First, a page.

attorney for the state of New York filed a lawsuit Wednesday
against an international drug maker, accusing the company of
concealing important information about the safety and
effectiveness of an antidepressant.
Attorney General Eliot Spitzer's lawsuit against
GlaxoSmithKline, the maker of Paxil, comes a day after
attorneys for a boy charged with double murder in Chester
County began arguing that confidential documents from another
drug manufacturer should be made available for his
Lawyers for Christopher Pittman, charged with killing his
grandparents in November 2001, are seeking concealed internal
memos and documents from Pfizer. They allege these documents
will help prove an adverse reaction to the antidepressant
Zoloft led to Pittman's violent behavior.
Their efforts to get those documents made available will
continue during pretrial hearings June 10. Pittman's trial is
scheduled to begin June 14.
On Wednesday, Pittman's attorneys said Spitzer's action
could not have come at a better time.
"I just wish he would have included Pfizer in there as
well," said Andy Vickery, a Houston-based attorney helping
with Pittman's defense. "As far as being evasive ...
GlaxoSmithKline doesn't hold a candle to Pfizer."
Karen Barth Menzies, a Los Angeles-based attorney also part
of the Pittman defense team, said in a written statement:
"There is no difference between what GSK (GlaxoSmithKline) has
done regarding Paxil and what Pfizer has done related to
Zoloft. Quite frankly, there has been a huge fraud perpetrated
against the public by these companies. ...
"We have been trying for years to raise public awareness
about these issues because we have seen, through our
litigation, the secret internal company documents that no one
ever gets to see, not even the FDA. Even now, we are
prohibited, due to confidentiality orders, from disclosing
these documents. But, you can only hide the truth for so long.
Too many people have been harmed by these drugs, too many
lives have been shattered."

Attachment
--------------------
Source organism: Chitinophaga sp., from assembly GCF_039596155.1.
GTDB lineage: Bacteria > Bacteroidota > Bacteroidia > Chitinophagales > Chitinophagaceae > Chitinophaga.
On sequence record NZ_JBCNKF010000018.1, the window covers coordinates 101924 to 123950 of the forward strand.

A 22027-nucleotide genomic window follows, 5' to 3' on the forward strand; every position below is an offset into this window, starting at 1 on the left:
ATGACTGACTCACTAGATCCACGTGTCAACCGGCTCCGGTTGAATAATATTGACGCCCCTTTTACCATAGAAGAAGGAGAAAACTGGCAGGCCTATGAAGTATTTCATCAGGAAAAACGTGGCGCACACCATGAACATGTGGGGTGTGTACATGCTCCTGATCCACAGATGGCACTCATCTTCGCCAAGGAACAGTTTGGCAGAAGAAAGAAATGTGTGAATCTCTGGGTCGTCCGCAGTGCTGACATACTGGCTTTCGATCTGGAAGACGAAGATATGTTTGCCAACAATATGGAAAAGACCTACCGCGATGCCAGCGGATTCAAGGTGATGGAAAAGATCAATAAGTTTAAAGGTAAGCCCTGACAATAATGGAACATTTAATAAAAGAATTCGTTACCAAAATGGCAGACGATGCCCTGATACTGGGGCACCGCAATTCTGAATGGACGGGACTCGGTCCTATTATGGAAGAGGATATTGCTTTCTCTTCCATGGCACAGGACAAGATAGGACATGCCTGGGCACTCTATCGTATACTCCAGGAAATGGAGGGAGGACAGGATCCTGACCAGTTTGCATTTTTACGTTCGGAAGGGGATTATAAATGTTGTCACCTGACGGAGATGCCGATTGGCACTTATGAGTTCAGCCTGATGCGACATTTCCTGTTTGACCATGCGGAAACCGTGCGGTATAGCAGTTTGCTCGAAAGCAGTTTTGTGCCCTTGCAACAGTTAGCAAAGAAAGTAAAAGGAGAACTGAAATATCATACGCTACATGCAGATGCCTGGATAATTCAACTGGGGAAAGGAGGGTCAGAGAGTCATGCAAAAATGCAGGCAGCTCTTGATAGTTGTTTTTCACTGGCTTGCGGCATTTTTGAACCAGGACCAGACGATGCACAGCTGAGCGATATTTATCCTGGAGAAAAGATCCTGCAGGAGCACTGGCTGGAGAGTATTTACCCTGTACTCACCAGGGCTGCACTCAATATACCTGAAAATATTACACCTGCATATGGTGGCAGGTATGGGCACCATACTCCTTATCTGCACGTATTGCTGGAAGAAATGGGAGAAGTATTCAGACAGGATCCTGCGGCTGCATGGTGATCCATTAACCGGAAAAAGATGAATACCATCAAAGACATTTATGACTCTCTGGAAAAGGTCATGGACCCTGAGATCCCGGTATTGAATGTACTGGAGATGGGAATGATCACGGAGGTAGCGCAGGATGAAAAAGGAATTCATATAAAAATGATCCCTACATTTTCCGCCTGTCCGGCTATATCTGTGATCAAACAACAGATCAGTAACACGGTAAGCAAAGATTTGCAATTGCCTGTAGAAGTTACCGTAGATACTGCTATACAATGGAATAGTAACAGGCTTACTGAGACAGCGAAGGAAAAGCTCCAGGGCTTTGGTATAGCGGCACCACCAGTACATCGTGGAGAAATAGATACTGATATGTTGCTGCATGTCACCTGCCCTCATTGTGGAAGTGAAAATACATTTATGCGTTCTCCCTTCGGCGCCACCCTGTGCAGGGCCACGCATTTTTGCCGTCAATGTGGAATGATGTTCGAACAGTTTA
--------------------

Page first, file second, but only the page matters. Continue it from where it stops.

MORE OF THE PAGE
Spitzer's lawsuit alleges that GSK practiced "repeated and
persistent" fraud by withholding negative information and
misrepresenting information about the drug's safety and
effectiveness in treating depression in children and
adolescents. The company told its sales representatives,
according to the lawsuit, that Paxil had "remarkable efficacy
and safety in the treatment of adolescent depression" when its
own trials showed the drug may increase risks of suicidal
thoughts or acts in some juveniles.
The suit seeks for Glaxo to give up profits made in New
York from sales of Paxil to treat depression in juvenile
In a press release, Spitzer stated: "Doctors should have
access to all scientifically sound information so that they
can prescribe appropriate medication for their patients. By
concealing critically important scientific studies on Paxil,
GSK impaired doctors' ability to make the appropriate
prescribing decision for their patients and may have
jeopardized their health and safety."
A Glaxo spokesperson could not be reached for comment.
Paxil has been approved to treat depression in adult
patients, but, like Zoloft, has not been approved to treat
depression in juvenile patients. Prozac is the only
FDA-approved antidepressant for treating depression in young
patients. Doctors can prescribe all antidepressants to
children through a practice known as "off-label"
Previously unpublished studies from antidepressant makers,
including Glaxo and Pfizer, has led the FDA to request caution
labels on such drugs warning doctors and patients to watch for
increased signs of suicide. The British drug review agency has
all but banned prescribing antidepressants to children after
determining most were either ineffective or too dangerous.
Prozac was the lone exception.
Pittman had been on a five-week regimen of Paxil and Zoloft
before authorities say he killed Joe Frank Pittman and Joy
Roberts Pittman on Nov. 28, 2001, and burned their house down
with their bodies still inside. He was 12 at the time.
Now 15, he will be tried as an adult and could receive up
to life in prison if convicted.
Jason Cato • 329-4071